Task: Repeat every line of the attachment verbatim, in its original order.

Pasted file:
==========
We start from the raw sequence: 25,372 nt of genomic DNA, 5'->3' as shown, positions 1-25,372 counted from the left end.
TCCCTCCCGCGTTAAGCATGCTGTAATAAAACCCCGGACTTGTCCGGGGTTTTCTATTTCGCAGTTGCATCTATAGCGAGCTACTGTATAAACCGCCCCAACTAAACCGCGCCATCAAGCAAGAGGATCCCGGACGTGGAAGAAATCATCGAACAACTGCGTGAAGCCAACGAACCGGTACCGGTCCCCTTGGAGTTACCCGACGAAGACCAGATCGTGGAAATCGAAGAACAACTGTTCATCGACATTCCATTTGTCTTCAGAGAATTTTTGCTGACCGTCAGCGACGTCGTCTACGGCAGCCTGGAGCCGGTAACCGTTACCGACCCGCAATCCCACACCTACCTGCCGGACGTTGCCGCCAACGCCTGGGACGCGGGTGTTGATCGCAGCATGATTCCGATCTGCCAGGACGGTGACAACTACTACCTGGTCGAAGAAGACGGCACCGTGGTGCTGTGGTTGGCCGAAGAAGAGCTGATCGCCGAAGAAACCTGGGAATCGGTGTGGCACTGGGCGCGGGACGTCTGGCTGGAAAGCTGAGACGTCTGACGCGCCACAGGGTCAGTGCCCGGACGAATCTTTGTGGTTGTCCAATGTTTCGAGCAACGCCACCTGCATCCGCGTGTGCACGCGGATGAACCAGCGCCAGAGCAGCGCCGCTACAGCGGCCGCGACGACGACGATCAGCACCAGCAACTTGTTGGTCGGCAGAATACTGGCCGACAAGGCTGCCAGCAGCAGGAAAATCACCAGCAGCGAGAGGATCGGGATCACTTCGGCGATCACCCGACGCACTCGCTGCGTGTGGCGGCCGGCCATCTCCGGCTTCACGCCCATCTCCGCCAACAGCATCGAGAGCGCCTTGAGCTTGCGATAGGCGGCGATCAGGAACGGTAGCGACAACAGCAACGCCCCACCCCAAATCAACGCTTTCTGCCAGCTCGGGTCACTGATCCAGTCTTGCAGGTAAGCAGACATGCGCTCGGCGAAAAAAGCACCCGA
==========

We start from the raw sequence: 25,372 nt of genomic DNA, 5'->3' as shown, positions 1-25,372 counted from the left end.
TCCCTCCCGCGTTAAGCATGCTGTAATAAAACCCCGGACTTGTCCGGGGTTTTCTATTTCGCAGTTGCATCTATAGCGAGCTACTGTATAAACCGCCCCAACTAAACCGCGCCATCAAGCAAGAGGATCCCGGACGTGGAAGAAATCATCGAACAACTGCGTGAAGCCAACGAACCGGTACCGGTCCCCTTGGAGTTACCCGACGAAGACCAGATCGTGGAAATCGAAGAACAACTGTTCATCGACATTCCATTTGTCTTCAGAGAATTTTTGCTGACCGTCAGCGACGTCGTCTACGGCAGCCTGGAGCCGGTAACCGTTACCGACCCGCAATCCCACACCTACCTGCCGGACGTTGCCGCCAACGCCTGGGACGCGGGTGTTGATCGCAGCATGATTCCGATCTGCCAGGACGGTGACAACTACTACCTGGTCGAAGAAGACGGCACCGTGGTGCTGTGGTTGGCCGAAGAAGAGCTGATCGCCGAAGAAACCTGGGAATCGGTGTGGCACTGGGCGCGGGACGTCTGGCTGGAAAGCTGAGACGTCTGACGCGCCACAGGGTCAGTGCCCGGACGAATCTTTGTGGTTGTCCAATGTTTCGAGCAACGCCACCTGCATCCGCGTGTGCACGCGGATGAACCAGCGCCAGAGCAGCGCCGCTACAGCGGCCGCGACGACGACGATCAGCACCAGCAACTTGTTGGTCGGCAGAATACTGGCCGACAAGGCTGCCAGCAGCAGGAAAATCACCAGCAGCGAGAGGATCGGGATCACTTCGGCGATCACCCGACGCACTCGCTGCGTGTGGCGGCCGGCCATCTCCGGCTTCACGCCCATCTCCGCCAACAGCATCGAGAGCGCCTTGAGCTTGCGATAGGCGGCGATCAGGAACGGTAGCGACAACAGCAACGCCCCACCCCAAATCAACGCTTTCTGCCAGCTCGGGTCACTGATCCAGTCTTGCAGGTAAGCAGACATGCGCTCGGCGAAAAAAGCACCCGA